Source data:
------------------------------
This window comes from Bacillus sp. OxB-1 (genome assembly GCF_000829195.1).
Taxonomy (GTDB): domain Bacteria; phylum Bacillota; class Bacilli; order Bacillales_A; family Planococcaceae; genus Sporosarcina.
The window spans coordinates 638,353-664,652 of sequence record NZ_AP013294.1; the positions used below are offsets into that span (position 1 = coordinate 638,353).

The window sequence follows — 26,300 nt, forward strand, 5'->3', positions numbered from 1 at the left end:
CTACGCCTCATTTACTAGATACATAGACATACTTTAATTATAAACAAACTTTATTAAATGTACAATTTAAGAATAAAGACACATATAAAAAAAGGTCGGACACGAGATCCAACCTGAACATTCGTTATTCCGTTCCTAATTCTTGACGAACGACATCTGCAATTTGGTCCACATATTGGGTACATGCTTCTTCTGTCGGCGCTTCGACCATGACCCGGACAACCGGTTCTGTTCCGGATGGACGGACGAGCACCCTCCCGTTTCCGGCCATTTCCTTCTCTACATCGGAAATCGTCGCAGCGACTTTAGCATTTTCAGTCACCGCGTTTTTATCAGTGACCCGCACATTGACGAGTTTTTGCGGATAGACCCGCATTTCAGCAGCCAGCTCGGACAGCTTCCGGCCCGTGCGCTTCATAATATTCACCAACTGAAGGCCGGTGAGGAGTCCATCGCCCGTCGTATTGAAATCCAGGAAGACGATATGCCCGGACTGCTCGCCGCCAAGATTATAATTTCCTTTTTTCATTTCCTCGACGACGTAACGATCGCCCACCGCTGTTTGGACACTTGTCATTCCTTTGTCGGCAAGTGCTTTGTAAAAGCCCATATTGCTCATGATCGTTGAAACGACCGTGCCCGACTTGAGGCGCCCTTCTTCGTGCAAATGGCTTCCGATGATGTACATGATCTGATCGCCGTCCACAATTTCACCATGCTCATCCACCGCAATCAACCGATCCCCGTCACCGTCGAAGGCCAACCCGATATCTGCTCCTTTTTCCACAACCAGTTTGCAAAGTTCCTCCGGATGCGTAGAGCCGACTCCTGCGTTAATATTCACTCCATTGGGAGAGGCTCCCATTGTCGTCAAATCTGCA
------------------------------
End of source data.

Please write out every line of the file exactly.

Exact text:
This window comes from Bacillus sp. OxB-1 (genome assembly GCF_000829195.1).
Taxonomy (GTDB): domain Bacteria; phylum Bacillota; class Bacilli; order Bacillales_A; family Planococcaceae; genus Sporosarcina.
The window spans coordinates 638,353-664,652 of sequence record NZ_AP013294.1; the positions used below are offsets into that span (position 1 = coordinate 638,353).

The window sequence follows — 26,300 nt, forward strand, 5'->3', positions numbered from 1 at the left end:
CTACGCCTCATTTACTAGATACATAGACATACTTTAATTATAAACAAACTTTATTAAATGTACAATTTAAGAATAAAGACACATATAAAAAAAGGTCGGACACGAGATCCAACCTGAACATTCGTTATTCCGTTCCTAATTCTTGACGAACGACATCTGCAATTTGGTCCACATATTGGGTACATGCTTCTTCTGTCGGCGCTTCGACCATGACCCGGACAACCGGTTCTGTTCCGGATGGACGGACGAGCACCCTCCCGTTTCCGGCCATTTCCTTCTCTACATCGGAAATCGTCGCAGCGACTTTAGCATTTTCAGTCACCGCGTTTTTATCAGTGACCCGCACATTGACGAGTTTTTGCGGATAGACCCGCATTTCAGCAGCCAGCTCGGACAGCTTCCGGCCCGTGCGCTTCATAATATTCACCAACTGAAGGCCGGTGAGGAGTCCATCGCCCGTCGTATTGAAATCCAGGAAGACGATATGCCCGGACTGCTCGCCGCCAAGATTATAATTTCCTTTTTTCATTTCCTCGACGACGTAACGATCGCCCACCGCTGTTTGGACACTTGTCATTCCTTTGTCGGCAAGTGCTTTGTAAAAGCCCATATTGCTCATGATCGTTGAAACGACCGTGCCCGACTTGAGGCGCCCTTCTTCGTGCAAATGGCTTCCGATGATGTACATGATCTGATCGCCGTCCACAATTTCACCATGCTCATCCACCGCAATCAACCGATCCCCGTCACCGTCGAAGGCCAACCCGATATCTGCTCCTTTTTCCACAACCAGTTTGCAAAGTTCCTCCGGATGCGTAGAGCCGACTCCTGCGTTAATATTCACTCCATTGGGAGAGGCTCCCATTGTCGTCAAATCTGCA